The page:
The Importance of Preventive Care: Don’t Trust Your Health to Luck

The Importance of Preventive Care: Don’t Trust Your Health to Luck

March is a month when four-leaf clovers pop up, climaxing with the celebration of St. Patrick’s Day which was on the 17th. While it’s nice to fantasize that finding a four-leaf clover might bring luck, or believe in the “luck of the Irish,” relying on luck is no way to address health — especially as we age.

According to a 2015 article from the Centers for Disease Control and Prevention (CDC), preventive services are highly underutilized by seniors, despite their potential to save lives. These are sobering statistics:

  • Only 25% of adults aged 50 to 64 are up-to-date on services.
  • Less than 50% of adults aged 65 or older are up-to-date.

This is quite distressing, especially since routine preventive services are covered, in part or completely, by most insurance plans, including Medicare and Medicaid.

Clinical preventive services can prevent or detect disease early, when treatment is more effective. These services include screenings for chronic conditions, immunizations for diseases like influenza and pneumonia, and counseling about personal health behaviors.

The U.S. Preventive Services Task Force recommends a number of preventive care screenings for seniors, including the following:

  • Blood glucose and Type 2 diabetes
  • Cognitive impairment
  • Colorectal cancer
  • Coronary heart disease
  • Depression
  • Glaucoma
  • Hearing loss
  • High blood pressure
  • Impaired visual acuity
  • Osteoporosis

In addition, counseling is suggested with respect to fall prevention and alcohol and tobacco use. Plus, because our immune systems weaken over time, putting us at higher risk for certain diseases, the CNC recommends in addition to a seasonal flu vaccine and Td or Tdap vaccine (tetanus, diphtheria and pertussis), seniors should also get:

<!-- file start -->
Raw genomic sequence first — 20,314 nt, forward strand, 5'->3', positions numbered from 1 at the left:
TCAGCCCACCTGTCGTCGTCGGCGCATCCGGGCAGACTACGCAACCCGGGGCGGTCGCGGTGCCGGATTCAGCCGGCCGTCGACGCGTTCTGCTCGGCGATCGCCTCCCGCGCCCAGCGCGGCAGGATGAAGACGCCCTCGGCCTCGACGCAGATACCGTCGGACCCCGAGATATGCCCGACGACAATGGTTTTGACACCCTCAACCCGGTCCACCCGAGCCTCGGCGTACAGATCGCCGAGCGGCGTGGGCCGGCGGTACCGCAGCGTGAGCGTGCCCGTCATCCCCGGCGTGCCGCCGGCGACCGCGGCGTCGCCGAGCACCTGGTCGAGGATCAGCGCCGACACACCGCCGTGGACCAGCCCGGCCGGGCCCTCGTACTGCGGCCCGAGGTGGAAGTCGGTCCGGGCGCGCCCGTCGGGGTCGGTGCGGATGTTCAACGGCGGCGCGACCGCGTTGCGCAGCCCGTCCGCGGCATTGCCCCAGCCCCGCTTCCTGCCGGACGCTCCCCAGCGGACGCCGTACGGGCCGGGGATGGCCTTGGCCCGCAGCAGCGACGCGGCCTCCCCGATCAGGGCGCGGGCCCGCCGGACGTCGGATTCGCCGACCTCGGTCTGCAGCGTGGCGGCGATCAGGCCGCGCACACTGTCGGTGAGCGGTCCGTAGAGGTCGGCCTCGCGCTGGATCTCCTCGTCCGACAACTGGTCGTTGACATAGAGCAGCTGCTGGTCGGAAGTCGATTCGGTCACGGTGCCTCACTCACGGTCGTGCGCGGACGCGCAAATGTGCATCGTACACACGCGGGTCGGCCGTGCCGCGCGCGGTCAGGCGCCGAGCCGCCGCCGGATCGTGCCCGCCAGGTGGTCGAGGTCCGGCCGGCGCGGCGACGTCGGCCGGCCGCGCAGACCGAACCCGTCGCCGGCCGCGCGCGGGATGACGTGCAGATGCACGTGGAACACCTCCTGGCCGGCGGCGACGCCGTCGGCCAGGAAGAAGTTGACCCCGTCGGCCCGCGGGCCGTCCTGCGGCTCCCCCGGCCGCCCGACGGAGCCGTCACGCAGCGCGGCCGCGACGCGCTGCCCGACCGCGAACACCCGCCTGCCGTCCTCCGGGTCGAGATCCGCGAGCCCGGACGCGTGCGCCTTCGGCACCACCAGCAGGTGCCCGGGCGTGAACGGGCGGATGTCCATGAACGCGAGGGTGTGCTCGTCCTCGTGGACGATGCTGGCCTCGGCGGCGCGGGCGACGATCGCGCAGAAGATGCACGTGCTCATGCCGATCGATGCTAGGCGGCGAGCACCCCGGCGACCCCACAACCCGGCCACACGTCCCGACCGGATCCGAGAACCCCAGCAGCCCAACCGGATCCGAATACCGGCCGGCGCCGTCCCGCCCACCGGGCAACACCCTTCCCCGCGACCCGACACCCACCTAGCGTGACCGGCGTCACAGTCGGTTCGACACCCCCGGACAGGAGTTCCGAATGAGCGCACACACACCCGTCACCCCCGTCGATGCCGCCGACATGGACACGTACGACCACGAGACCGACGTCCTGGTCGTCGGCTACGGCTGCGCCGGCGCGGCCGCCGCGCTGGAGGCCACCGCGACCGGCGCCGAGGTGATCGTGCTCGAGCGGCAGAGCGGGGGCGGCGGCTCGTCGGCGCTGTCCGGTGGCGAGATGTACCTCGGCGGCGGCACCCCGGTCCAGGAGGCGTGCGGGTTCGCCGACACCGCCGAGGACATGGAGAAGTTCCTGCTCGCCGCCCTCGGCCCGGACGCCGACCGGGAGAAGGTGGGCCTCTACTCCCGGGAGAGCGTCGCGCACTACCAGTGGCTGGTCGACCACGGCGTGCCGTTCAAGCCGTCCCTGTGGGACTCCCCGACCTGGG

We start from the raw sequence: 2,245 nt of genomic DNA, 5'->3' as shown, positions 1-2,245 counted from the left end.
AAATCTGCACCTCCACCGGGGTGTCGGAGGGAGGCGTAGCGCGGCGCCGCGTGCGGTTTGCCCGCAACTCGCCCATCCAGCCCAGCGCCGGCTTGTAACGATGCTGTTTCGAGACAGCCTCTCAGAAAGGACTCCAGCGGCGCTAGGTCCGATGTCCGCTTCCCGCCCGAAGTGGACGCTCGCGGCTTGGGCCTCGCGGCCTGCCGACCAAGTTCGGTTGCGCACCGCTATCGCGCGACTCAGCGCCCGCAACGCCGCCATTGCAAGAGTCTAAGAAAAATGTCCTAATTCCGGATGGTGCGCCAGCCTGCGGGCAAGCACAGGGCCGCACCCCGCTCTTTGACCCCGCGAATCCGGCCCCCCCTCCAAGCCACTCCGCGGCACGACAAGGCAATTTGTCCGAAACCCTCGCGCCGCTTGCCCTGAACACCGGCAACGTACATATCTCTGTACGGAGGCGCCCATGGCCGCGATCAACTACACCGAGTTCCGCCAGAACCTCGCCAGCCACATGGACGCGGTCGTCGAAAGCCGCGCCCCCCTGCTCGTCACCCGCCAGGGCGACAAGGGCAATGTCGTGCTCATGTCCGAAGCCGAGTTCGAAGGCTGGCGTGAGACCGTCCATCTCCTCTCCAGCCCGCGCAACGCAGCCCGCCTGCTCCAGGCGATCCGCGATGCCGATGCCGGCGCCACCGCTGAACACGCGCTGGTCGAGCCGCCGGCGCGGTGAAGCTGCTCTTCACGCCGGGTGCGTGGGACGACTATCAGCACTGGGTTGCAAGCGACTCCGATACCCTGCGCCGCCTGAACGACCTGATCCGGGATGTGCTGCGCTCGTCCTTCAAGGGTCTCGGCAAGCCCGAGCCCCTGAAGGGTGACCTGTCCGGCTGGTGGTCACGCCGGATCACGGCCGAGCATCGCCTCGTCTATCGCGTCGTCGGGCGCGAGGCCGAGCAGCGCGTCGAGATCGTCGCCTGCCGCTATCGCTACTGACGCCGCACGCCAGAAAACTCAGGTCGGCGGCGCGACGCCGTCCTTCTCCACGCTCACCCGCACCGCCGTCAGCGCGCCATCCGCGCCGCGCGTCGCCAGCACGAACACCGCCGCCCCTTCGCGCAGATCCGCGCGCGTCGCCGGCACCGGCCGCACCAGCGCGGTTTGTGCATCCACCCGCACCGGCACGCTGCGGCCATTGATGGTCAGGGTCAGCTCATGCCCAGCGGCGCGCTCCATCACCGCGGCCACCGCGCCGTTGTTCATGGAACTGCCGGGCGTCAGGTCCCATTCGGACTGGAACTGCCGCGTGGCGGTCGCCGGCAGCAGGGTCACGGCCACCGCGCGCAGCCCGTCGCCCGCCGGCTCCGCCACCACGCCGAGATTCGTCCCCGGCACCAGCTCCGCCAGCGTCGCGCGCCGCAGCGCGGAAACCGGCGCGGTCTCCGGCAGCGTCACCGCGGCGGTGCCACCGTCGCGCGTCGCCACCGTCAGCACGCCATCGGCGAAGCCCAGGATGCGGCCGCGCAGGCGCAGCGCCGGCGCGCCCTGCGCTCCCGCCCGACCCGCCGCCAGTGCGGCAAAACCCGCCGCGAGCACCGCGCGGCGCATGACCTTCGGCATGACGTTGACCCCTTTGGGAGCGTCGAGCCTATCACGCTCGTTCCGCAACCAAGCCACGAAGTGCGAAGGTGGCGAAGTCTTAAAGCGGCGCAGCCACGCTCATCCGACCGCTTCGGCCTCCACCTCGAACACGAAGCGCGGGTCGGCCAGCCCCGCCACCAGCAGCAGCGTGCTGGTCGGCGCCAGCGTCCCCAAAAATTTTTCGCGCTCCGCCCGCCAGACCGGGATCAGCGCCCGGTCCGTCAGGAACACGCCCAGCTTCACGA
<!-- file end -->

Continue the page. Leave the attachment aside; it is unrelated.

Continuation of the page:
• Pneumococcal vaccines, which protect against pneumococcal disease, including infections in the lungs and bloodstream (seniors 65 and older)
  • Zoster vaccine, which protects against shingles (seniors 60 and older)

According to, disease prevention should be at the forefront of any healthcare strategy for older adults. Key takeaways from an article about senior health on that site are:

  • Older adults are at greater risk of contracting diseases.
  • Older adults can prevent most diseases through a healthy lifestyle, including diet, exercise and lack of risky activity.
  • Early detection of certain diseases lowers the possibility of mortality while increasing the success rates of treatment and care.
  • Comprehensive geriatric assessment may be necessary for those already coping with certain diseases.

What all this means is that we have no excuse for leaving our health up to luck. Many seniors — perhaps more men than women — have shied away from seeing a doctor regularly as young people since they never felt bad. That strategy may have served them well so far, but it’s not likely to ensure their quality of life will continue as more birthdays roll around.

At S.A.F.E., we highly recommend you ensure your senior loved ones are getting preventive care at least yearly to help with warding off disease or catching serious medical conditions at their early stage, when they’re easier to treat. When it comes to health, no one can count on being lucky.

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